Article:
Tisha B'Av means the ninth day of the month of Av. In 2000 Tisha B'Av falls on August 10. According to Jewish tradition, both the First and the Second Temples were destroyed on this day: Solomon's temple in 586 B.C. and the second temple, so embellished by Herod the Great, in 70 A.D.

And what a magnificent temple it was! Herod had greatly increased the size of the Temple in Jerusalem to make it one of the wonders of the ancient world. How beautiful the white marble and golden trim must have apeared to Jerusalem's many visitors! One of the gates, called the "Beautiful Gate," was made of polished brass. It was seventy-five feet tall and sixty feet wide! One of the carved stones (still visible to visitors today) is twenty-seven feet long and weighs 200 tons! Excavations in Jerusalem have recently uncovered luxurious homes for the priests which can now be toured by visitors. (Come to Israel with CHAIM and view it for yourself!)

The rabbis said if the world was an eye, Jerusalem would be the pupil, and the image in the pupil would be the Temple. Jewish liturgy includes prayers for the restoration of the Temple — indeed whenever the Temple is mentioned the words are added "May it be rebuilt speedily and in our days." The traditional song sung at Hanukkah contains the line "Tikkun Beit Tefillati," which means "rebuild the house of prayer." In Orthodox Judaism the Messianic Redemption includes Messiah's rebuilding of the Temple.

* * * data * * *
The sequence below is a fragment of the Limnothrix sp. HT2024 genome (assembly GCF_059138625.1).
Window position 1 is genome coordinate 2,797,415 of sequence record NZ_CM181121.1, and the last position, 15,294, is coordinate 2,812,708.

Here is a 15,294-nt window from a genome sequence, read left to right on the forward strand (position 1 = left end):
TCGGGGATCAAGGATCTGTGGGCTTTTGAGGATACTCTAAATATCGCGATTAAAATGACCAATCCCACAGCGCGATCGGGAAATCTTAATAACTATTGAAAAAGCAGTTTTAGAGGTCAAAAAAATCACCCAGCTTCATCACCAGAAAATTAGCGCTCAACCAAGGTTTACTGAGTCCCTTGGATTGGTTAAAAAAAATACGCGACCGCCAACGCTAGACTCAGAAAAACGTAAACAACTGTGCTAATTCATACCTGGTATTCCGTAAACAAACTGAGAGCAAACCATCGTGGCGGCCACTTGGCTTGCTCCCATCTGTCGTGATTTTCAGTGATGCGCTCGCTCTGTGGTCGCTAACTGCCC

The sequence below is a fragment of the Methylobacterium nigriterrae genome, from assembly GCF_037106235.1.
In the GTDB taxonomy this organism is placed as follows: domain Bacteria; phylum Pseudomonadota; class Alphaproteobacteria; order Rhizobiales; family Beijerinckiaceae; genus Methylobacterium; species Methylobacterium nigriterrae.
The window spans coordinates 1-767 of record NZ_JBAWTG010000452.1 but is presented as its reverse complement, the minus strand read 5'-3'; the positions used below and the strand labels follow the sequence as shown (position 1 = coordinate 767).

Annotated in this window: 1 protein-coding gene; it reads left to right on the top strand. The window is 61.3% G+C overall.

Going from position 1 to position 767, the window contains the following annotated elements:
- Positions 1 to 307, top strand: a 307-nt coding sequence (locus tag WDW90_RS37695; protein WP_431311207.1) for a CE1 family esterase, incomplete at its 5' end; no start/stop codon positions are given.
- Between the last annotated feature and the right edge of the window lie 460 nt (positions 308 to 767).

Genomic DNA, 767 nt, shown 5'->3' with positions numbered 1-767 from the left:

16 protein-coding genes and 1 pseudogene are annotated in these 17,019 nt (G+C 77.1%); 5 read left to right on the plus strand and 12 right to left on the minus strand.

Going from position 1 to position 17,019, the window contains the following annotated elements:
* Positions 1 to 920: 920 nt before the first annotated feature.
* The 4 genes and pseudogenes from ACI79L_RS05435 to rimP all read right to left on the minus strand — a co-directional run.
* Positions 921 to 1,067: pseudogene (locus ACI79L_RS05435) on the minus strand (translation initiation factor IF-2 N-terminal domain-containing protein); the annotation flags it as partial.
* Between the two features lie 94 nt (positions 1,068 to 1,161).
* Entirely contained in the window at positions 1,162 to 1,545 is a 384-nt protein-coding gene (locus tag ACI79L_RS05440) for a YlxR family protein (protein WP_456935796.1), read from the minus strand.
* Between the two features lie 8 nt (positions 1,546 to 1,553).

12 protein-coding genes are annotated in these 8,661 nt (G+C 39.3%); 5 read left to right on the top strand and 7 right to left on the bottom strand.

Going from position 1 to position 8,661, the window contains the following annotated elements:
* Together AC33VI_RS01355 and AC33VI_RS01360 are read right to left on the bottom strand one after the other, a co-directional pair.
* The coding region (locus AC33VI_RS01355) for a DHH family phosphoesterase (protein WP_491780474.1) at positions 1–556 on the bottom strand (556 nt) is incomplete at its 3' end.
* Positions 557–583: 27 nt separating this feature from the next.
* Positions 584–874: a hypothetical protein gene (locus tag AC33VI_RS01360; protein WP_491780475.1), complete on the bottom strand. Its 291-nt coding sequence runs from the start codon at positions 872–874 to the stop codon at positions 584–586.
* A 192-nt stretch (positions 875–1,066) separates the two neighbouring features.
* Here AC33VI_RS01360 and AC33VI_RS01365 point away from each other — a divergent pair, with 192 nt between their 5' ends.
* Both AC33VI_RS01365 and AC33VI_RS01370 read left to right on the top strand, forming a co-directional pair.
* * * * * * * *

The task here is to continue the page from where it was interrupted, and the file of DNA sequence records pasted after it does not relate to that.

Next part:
Tisha B'Av is one of the saddest days in the Jewish calendar. Tradition dictates that there is to be no cutting of hair or washing of clothes during the week of Tisha B'Av. As a sign of mourning, leather is not worn on the ninth of Av. Observant Jews fast from sunset to sunset on this day. There are only two twenty-four hour fasts in Judaism: Yom Kippur (the Day of Atonement) and Tisha B'Av. Before the fast begins (sundown on the eighth of Av or August 11 this year) a rather strange meal is eaten: bagels and eggs sprinkled with ashes, consumed while sitting on the floor!

The Talmud states: "Anyone who eats or drinks on the Ninth of Av is as if he ate and drank on the Day of Atonement....their iniquities are upon their heads." The synagogue is dimly lit and the Book of Lamentations is read during the evening service. Mournful dirges (kinot) are sung. What a gloomy day for religious Jews!